Sunday, January 27, 2008

Bloggolalia: Increase in Protected Sports Blogs

Just a short news item for today. I'm noticing some people are taking their sports blogs private. See, for example, this one and this one. I didn't mention their names, just in case our blogging heroes are going undercover to avoid stalkers. But I'd like to know why they made that choice, if someone knows. (You can e-mail me if you know, and I won't report it if you don't want me too.)

I have wondered if at some point sports blogs will be set to "private" or "protected", thus creating an exclusive community of commenters and blog-writers. It would allow the blog owner to be crazier and feel less concerned about nutty commenters, and the readers would feel privileged to be invited, right? Maybe they'd even pay for the privilege. Just a thought.


  1. The Starting Five is going from wordpress to a .net Friday the 1st.

    We also are incorporating a login feature I feel is necessary because of our content and the candor of our comment section.

    We're not charging anyone for anything, but to become part of our community, you have to login.

    Eliminates the trolls.

  2. Having a log-in and having it set to invite only seem to be two totally different things. I'm interested to know of the reason as well...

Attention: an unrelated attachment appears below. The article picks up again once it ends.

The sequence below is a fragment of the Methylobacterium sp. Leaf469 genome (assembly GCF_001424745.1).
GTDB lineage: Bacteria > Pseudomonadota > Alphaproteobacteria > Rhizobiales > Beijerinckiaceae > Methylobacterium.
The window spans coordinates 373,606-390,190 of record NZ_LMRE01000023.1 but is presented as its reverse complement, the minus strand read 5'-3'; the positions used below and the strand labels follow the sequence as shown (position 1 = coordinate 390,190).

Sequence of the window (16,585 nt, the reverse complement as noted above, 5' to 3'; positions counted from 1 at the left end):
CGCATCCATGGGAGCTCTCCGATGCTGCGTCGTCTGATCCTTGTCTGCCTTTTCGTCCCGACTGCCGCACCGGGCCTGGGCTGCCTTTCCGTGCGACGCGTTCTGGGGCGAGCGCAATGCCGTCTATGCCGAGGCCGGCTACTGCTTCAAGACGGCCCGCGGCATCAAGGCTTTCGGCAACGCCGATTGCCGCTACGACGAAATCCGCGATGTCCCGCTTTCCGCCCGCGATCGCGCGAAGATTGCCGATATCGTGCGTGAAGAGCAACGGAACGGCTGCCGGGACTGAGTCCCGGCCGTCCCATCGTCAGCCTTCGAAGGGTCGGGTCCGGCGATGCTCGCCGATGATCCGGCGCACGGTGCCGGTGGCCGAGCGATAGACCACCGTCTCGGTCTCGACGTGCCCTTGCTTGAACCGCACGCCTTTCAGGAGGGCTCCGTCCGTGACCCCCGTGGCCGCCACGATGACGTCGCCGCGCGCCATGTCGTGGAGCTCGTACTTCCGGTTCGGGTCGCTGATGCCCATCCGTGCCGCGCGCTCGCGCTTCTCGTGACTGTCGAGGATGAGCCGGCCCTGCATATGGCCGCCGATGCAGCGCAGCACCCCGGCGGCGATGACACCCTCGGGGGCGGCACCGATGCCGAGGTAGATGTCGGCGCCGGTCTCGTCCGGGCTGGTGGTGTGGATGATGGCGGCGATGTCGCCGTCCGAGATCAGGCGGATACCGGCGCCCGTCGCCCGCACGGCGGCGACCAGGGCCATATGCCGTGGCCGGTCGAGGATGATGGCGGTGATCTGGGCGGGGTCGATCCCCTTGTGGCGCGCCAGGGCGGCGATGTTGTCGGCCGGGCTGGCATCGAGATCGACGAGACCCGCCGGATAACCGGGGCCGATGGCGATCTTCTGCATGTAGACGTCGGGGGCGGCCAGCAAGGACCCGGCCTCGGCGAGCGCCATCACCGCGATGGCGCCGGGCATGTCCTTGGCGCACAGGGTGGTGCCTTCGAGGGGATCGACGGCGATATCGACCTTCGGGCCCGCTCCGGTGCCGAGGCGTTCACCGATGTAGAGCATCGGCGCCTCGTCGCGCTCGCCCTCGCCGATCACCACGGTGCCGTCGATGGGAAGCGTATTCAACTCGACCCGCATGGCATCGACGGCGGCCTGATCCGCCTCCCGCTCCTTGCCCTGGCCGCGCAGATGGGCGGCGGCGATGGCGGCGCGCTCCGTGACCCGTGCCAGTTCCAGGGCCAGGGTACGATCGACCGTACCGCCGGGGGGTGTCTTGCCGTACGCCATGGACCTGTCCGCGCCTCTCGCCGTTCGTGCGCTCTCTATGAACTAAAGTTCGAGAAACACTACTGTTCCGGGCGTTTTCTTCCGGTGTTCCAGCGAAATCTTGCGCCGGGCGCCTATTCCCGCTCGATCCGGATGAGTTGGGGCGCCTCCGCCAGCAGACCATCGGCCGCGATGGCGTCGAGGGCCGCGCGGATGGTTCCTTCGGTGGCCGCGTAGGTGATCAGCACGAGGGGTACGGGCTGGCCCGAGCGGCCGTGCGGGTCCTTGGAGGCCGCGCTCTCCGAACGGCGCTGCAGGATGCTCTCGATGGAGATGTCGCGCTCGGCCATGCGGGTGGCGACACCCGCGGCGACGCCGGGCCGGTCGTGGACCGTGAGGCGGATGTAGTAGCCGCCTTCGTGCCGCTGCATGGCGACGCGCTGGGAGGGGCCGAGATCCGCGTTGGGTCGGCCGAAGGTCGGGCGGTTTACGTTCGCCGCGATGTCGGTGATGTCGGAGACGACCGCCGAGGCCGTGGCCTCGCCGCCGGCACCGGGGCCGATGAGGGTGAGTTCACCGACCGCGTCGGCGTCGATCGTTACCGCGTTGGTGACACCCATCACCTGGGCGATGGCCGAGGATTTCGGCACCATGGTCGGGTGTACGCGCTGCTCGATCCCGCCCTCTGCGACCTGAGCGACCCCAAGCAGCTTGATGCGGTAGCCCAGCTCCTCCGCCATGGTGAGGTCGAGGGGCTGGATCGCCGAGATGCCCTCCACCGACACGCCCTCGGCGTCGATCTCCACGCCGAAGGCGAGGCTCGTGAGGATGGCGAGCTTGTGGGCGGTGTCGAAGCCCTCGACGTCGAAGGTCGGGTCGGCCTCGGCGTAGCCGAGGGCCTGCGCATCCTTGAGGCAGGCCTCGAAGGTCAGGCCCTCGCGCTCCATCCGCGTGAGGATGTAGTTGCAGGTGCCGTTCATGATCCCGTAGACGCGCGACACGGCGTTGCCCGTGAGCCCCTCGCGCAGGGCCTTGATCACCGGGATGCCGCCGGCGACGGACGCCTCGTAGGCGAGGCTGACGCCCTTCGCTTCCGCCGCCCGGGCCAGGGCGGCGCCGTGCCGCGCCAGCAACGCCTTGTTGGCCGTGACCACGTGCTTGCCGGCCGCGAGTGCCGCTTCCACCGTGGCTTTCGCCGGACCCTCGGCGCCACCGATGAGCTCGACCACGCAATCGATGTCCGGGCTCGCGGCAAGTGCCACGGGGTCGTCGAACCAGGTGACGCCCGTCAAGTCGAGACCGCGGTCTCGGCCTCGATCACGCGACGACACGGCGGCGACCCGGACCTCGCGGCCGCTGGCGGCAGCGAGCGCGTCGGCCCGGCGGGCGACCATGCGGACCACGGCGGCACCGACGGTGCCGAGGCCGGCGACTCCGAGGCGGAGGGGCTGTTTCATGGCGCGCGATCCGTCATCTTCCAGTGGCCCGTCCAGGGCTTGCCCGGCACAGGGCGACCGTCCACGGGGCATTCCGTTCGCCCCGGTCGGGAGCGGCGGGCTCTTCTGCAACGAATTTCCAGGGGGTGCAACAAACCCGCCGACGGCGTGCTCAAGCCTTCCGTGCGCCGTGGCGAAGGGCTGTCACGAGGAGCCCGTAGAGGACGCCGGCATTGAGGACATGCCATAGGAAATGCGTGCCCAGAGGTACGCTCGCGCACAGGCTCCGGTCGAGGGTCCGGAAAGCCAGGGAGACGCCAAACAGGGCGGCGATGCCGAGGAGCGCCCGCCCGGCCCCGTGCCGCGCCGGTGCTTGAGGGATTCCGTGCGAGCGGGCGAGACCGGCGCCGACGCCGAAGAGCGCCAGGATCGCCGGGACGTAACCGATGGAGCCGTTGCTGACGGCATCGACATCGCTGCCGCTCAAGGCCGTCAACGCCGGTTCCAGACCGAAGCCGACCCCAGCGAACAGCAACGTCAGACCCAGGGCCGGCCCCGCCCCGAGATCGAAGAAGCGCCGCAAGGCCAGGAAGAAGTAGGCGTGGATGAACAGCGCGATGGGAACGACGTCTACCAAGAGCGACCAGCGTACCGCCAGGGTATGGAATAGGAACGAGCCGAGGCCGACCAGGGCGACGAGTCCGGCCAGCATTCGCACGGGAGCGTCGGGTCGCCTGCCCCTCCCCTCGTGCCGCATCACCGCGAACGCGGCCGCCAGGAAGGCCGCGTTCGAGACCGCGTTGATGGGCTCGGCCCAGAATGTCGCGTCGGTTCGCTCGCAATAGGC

3. Yeah, I think protect your comments from trolls is a smart idea, especially if you have a big, or heavily-commented upon, site.

    I don't get keeping your site private, though. It goes against the grain of what we are suppose to think, which is that "hits" are all that matters, and that you want to have the biggest audience possible. The only thing I can imagine is that it's no longer a sports blog, but a personal blog with personal info and pics on it.

  4. Mike, I actually thought you were another Mike the first time you posted on here, ha. That makes sense for your site; the Internet must be moderated for true success to occur. Ask Google why failed while Youtube succeeded. It was because Youtube actively showcased creative talent, while Google just ended up with a lot of dumb commercials on its "top 100 videos" list because that's what sites linked to the most.

    Sarge, JC, SML--I think for both, in the end, they needed to go private to protect their careers/persons. Jen is a pretty girl, and L had a public position but liked to make inappropriate jokes and rants at times. I think they thus both had to close their sites to overly curious outsiders. But maybe there's more to it than that?

  5. I'm not buying that. Buck and I work high profile gov't jobs and we get away with it rather easily (knocking on wood) by using fake names.....

  6. You mean Cobra's not really your last name, Jack?!?

  7. Sheesh, SML, do you also go around telling kids that Santa isn't real? What a killjoy. You've ruined the magic for me! Jack Cobra's REEEEEAAL!!! haha.

  8. Yeah, the point of these sports blogs is to put your voice out there to the internets and let the masses read and discuss. I see the need for moderating comments when ignorant folk run rampant. But on the note of masking names and such, that's been one of the big arguments against bloggers -- they get to hide behind their blogentity (blogger identity) and spout random accusations and opinions, whereas media folk have their name and reputation on the line for every word they write.

    I say keep it open, and logins are ok so you can kind of moderate it if your site gets out of hand, but not make it a site where you have to know the handshake...